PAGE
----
The Myths and Facts of Intermittent Fasting - Healthy Living Association

The Myths and Facts of Intermittent Fasting

Would you like to know the truth about intermittent fasting and be able to cut through all the Internet clutter of half-truths, myths and urban legends? I wanted to find out about short-term fasting to see whether it might be a smart way to lose weight, add muscle mass, and generally ramp up my overall health.

Fortunately, there is plenty of solid research on the subject, unlike many other health practices. In other words, scientists and health researchers have been studying all forms of fasting for quite a while, and have built up a large base of reliable information about the subject.

That’s the good news. The big questions that remain are whether intermittent fasting is for everyone, whether it can bring about long-term weight loss, and whether it has any disadvantages.

Before starting a fast or diet of any kind, it’s important to get “clearance” from your doctor. That might mean a complete physical exam or something as simple as a routine office visit. The bottom line on dieting and fasting is not to “go it alone,” but to have official medical approval beforehand.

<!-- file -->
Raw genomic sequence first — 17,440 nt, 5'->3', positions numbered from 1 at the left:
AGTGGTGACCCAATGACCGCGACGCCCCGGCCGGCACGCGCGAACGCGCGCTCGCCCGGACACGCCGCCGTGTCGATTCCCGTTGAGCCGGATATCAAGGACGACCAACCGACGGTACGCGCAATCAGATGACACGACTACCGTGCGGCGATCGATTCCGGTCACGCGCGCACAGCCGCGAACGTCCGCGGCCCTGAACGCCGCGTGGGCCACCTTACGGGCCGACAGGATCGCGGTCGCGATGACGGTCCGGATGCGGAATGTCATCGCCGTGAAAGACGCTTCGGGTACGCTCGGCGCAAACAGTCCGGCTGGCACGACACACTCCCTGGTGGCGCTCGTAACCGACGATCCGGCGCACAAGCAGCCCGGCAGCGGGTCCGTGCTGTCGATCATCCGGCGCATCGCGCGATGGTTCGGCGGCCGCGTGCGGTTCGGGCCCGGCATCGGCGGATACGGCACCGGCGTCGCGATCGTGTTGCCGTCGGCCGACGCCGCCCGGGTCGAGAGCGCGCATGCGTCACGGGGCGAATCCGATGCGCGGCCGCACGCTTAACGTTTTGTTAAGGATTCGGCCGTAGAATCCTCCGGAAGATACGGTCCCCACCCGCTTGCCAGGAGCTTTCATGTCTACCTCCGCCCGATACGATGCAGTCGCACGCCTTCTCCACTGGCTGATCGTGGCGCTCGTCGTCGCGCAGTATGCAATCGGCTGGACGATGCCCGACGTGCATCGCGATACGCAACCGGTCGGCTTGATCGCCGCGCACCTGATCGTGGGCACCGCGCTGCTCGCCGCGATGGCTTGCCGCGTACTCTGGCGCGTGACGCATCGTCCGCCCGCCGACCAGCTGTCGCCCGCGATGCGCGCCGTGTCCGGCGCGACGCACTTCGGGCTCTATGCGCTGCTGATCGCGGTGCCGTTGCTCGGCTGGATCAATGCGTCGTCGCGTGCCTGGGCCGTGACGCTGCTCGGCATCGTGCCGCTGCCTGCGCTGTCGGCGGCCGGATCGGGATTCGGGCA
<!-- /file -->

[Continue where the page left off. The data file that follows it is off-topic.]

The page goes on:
Anyone who wants to try intermittent fasting should be armed with the basic facts. Know about the different types of fasts, what they can and can’t do, and understand at least a little bit of the science behind the entire “fasting” concept. Here’s what I discovered after delving into the topic:

The Many Faces of Intermittent Fasting

In the world of health and dieting, people call intermittent fasting those in the know call intermittent fasting the “IF” diet, with the letters standing for the words “intermittent” and “fast.” But professionals note that there are different kinds of IF diets, some of which are more restrictive than others.

Some people use IF along with calorie reduction on non-fasting days to achieve rapid weight loss.

Terminology to Know:

  • ADF plans are “alternate-day fasts” that call for one day on the fast, followed by a day of non-fasting. Some people modify the ADF by fasting for 23 hours and eating just one balanced meal during the 24th hour of the fast.